mRNA COVID-19 vaccines effective in patients with MS on disease-modifying therapies
Messenger RNA COVID-19 vaccination was effective among most patients with MS who used various disease-modifying therapies, according to study results published in Neurology.
However, the extent of protection appeared to differ based on the medication used.
“Our study aimed to focus on patients with MS, representatives of part of the population with an overall increased risk for serious COVID-19 outcome compared with healthy individuals, due to the treatment with different immunomodulatory or immunosuppressive medications,” Delia Goletti, MD, PhD, of the Translational Research Unit at the National Institute for Infectious Diseases Lazzaro Spallanzani-IRCCS in Italy, told Healio Neurology. “We evaluated the impact of therapeutic regimens used in MS patients to mount a coordinated serological and T-cell-specific immune response to SARS-CoV-2 after a month from the complete mRNA-based vaccination.”
Using two parallel prospective studies conducted in Italy, the researchers enrolled health care workers (n = 78) and patients with MS (n = 108) who completed the two-dose schedule of an mRNA-based vaccine against COVID-19 in the past 2 to 4 weeks. They examined serological response via quantification of the region-binding domain (RBD) and neutralizing antibodies. They used a whole-blood test quantifying interferon (IFN)-gamma response to spike peptides to analyze cell-mediated response. They used fluorescence-activated cell sorting analysis to pinpoint cells that responded to spike stimulation. Among patients with MS, 28 were treated with IFN-beta, 35 with fingolimod, 20 with cladribine and 25 with ocrelizumab.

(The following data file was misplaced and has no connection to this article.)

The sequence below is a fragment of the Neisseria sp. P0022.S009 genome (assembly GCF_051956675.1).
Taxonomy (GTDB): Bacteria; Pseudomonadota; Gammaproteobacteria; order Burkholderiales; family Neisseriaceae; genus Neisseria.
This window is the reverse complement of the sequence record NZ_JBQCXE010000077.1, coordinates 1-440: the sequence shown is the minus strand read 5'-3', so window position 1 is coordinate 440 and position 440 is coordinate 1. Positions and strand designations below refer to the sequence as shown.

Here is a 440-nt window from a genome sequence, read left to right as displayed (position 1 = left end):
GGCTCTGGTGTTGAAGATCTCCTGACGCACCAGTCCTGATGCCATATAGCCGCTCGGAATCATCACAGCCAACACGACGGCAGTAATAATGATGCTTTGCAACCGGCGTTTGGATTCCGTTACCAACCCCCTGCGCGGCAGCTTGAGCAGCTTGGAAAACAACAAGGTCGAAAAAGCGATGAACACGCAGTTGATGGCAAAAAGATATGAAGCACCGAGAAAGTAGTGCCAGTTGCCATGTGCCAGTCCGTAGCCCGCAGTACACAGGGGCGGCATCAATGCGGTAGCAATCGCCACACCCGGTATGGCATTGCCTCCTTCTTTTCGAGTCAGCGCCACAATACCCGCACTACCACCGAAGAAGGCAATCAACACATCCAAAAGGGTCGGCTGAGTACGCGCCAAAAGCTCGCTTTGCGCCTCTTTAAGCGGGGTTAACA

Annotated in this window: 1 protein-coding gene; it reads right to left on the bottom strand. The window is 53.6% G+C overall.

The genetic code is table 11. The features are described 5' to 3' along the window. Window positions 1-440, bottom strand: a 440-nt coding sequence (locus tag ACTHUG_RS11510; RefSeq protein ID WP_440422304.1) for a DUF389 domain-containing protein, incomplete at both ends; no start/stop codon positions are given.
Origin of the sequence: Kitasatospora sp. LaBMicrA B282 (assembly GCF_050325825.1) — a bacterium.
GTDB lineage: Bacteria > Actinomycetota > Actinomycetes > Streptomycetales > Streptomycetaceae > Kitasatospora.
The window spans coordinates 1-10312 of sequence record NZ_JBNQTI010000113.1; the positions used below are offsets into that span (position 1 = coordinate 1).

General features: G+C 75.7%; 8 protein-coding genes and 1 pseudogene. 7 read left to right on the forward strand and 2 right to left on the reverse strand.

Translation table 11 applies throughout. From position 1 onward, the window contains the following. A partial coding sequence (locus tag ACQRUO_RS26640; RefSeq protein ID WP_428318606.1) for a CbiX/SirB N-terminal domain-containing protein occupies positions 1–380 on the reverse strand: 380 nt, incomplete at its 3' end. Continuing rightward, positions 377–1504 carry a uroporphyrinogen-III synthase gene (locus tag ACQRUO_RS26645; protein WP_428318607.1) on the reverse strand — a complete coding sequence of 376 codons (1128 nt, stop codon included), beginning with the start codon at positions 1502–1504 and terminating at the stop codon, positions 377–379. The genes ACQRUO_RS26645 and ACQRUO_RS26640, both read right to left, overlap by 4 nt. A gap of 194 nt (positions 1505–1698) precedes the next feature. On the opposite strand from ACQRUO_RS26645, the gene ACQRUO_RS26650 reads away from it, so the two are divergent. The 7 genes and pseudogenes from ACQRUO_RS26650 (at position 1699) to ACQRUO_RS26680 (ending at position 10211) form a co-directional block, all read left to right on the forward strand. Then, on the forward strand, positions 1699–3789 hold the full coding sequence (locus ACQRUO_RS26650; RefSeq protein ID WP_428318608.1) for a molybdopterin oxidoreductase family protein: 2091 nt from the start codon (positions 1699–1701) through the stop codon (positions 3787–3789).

Results showed a lower anti-RBD-antibody response rate among patients treated with ocrelizumab (40%; P < .0001) and fingolimod (85.7%; P = .0023) compared with health care workers and patients treated with cladribine or IFN-beta. Patients treated with ocrelizumab (P < .0001), fingolimod (P < .0001) and cladribine (P = .01) had lower anti-RBD-antibody median titer than health care workers and patients treated with IFN-beta.
All tested health care workers but only 16.6% of patients treated with fingolimod had serum neutralizing activity present. The researchers detected T-cell-specific response among 62% of patients with MS, although IFN-gamma levels were significantly lower compared with health care workers. They observed the lowest frequency of T-cell response among patients treated with fingolimod (14.3%). Goletti and colleagues noted a correlation between T-cell-specific response and lymphocyte count and anti-RBD antibody titer. CD4+ and CD8+ T-cells mediated IFN-gamma T-cell response.
“Evaluating the efficacy of anti-SARS-CoV-2 vaccination in people with MS is of great scientific and clinical interest for optimizing the clinical management of these patients during the current COVID-19 pandemic,” Goletti said. “In the present study, we demonstrated that COVID 19 vaccines induce a humoral and/or cell-mediated-specific immunity in most of the patients with MS, although with different extent and this was related to the treatment used. These results do promote COVID-19 vaccination in MS patients.”